Google and Facebook might be in trouble again for how they are collecting and using customers’ data. Learn about the newest investigations into their data privacy practices.
Google and Facebook might be in trouble again for how they are collecting and using customers’ data. The European Commission (the European Union’s executive branch) has launched preliminary investigations to determine whether certain data practices used by the companies are breaking the EU’s General Data Protection Regulation (GDPR) and antitrust laws.
Both Google and Facebook are already in GDPR hot water. They are being investigated by Ireland’s Data Protection Commission for other possible infractions. As of this writing, these investigations are in the decision-making phase, where it will be determined whether the companies did indeed break the GDPR data privacy rules and, if so, whether any fines will be issued. Google was the first US company to be penalized for GDPR noncompliance. It was fined $57 million [USD] by France’s National Data Protection Commission in January 2019.
The New Allegations
The new investigations of Google and Facebook are in the earliest phase. The European Commission has sent out questionnaires to gather information. “These investigations concern the way data is gathered, processed, used, and monetized, including for advertising purposes,” according to a European Commission spokesperson.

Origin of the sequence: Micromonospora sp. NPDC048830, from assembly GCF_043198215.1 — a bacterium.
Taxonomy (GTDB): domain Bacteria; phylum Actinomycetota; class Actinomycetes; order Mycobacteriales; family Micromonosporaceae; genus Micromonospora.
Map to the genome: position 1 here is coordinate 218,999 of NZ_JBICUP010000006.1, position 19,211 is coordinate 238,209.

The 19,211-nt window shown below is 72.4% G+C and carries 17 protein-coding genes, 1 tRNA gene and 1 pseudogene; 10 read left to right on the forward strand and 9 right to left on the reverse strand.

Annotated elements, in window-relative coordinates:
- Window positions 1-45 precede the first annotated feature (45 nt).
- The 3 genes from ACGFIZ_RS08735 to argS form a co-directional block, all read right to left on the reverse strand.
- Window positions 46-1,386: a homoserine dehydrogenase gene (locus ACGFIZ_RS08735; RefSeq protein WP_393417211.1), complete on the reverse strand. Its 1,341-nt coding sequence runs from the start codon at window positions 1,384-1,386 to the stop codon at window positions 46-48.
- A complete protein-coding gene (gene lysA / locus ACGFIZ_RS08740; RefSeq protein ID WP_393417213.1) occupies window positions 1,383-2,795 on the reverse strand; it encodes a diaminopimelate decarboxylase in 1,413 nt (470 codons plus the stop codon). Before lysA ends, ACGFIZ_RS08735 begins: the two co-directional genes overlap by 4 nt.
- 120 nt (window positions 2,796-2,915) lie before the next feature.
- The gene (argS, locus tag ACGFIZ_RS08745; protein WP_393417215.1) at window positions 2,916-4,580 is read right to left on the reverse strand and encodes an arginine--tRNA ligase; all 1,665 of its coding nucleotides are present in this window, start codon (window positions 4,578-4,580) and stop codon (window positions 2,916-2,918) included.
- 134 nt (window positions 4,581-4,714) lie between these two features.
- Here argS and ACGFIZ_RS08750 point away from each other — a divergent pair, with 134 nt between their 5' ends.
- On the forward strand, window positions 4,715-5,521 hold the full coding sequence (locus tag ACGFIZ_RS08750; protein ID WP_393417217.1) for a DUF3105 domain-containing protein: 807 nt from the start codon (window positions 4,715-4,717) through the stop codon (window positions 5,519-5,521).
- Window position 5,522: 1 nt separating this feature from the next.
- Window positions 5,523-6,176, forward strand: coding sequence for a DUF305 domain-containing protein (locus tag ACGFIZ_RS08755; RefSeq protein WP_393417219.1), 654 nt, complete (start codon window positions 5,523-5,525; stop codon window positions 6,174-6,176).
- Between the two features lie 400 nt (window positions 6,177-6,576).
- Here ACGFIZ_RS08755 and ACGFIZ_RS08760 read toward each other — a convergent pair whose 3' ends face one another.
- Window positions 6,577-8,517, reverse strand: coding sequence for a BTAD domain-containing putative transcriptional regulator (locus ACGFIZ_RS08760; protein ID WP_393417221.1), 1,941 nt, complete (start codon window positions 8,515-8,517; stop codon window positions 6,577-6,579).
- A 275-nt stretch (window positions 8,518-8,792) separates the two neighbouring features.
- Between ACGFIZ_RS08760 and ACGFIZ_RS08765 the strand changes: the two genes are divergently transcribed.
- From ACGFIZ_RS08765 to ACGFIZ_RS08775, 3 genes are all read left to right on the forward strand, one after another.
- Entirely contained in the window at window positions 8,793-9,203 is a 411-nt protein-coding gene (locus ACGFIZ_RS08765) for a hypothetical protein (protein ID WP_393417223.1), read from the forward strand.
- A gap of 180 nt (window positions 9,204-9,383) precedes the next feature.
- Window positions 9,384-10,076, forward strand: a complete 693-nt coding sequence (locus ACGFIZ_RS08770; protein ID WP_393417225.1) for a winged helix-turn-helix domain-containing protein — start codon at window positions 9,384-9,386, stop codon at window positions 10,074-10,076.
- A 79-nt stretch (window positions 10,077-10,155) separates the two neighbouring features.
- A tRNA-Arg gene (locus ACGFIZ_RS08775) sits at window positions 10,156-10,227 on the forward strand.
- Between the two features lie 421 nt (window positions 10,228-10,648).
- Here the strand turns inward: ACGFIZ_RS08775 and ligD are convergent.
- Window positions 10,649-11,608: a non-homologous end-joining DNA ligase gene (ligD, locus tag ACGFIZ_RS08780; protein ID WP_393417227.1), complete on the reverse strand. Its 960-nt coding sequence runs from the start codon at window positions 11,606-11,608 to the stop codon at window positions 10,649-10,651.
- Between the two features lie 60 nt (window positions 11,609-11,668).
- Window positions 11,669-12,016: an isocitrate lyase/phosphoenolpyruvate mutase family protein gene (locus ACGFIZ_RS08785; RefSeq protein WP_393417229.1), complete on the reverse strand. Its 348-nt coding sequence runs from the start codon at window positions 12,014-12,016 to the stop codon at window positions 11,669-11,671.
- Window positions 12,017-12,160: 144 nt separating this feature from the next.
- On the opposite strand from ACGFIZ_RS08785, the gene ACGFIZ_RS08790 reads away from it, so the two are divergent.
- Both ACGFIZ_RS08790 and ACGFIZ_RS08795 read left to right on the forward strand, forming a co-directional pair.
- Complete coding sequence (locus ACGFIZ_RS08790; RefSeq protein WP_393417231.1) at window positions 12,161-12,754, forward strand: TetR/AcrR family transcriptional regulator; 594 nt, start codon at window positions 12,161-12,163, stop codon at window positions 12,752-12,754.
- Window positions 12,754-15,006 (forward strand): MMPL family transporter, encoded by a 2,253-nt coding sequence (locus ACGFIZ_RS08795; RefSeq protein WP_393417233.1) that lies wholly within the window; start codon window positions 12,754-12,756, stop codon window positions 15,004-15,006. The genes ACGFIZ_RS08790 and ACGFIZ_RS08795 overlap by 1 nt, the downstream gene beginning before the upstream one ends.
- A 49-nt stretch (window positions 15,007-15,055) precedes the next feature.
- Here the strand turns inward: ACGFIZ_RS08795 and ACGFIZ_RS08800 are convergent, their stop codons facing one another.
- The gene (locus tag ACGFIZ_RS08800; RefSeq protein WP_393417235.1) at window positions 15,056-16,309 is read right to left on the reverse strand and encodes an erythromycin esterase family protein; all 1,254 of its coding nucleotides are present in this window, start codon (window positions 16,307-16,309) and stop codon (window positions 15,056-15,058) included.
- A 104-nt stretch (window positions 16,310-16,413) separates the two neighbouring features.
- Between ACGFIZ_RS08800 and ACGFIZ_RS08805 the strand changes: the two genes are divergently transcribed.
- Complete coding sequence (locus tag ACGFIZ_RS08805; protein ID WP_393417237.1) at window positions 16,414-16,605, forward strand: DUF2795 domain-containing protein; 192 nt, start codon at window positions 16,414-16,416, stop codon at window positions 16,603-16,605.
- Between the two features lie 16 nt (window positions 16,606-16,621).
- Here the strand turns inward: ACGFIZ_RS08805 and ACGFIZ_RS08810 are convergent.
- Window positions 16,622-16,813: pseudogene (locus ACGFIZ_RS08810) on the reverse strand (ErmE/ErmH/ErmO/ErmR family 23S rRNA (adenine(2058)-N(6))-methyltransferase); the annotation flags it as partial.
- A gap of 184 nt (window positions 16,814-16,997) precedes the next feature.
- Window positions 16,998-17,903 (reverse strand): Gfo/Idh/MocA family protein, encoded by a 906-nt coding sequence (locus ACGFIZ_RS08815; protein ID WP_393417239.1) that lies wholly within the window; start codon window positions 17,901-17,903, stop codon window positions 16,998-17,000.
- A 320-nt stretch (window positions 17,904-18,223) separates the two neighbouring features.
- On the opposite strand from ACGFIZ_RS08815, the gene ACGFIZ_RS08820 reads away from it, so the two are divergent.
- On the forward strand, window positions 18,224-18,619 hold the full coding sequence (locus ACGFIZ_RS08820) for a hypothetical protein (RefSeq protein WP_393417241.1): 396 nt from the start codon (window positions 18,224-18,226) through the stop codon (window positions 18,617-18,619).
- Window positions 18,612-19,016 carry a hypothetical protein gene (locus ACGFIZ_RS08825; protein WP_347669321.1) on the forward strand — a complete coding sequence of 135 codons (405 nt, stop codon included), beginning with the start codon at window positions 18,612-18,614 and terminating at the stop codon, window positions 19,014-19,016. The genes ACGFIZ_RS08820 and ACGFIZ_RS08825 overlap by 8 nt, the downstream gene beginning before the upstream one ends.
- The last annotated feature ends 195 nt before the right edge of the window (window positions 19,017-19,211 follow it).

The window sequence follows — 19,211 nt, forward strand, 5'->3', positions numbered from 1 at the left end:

In particular, the Google questionnaire focuses on data related to web browsers, login services, online advertising, local search services, and other services. The Facebook survey concentrates on data related to marketing and advertising services. It also tries to find out details about Facebook’s contracts with app developers and other companies to determine whether Facebook is placing restrictions on data usage in exchange for access to the application programming interfaces (APIs) for its core platform and Instagram site. This practice could potentially violate EU’s antitrust laws.
Stay Abreast of Developments
It is a good idea for all businesses to keep abreast of GDPR developments like these. They serve as a reminder that any US company that processes or stores the personal data of EU citizens is required to comply with GDPR, regardless of its size or industry.
Even if your company does not do business in the European Union, this information highlights the importance keeping your customers’ data private and secure. And having security measures in place to protect this data can help you avoid becoming the victim of a data breach, which can be devastating to your company’s reputation and bottom line.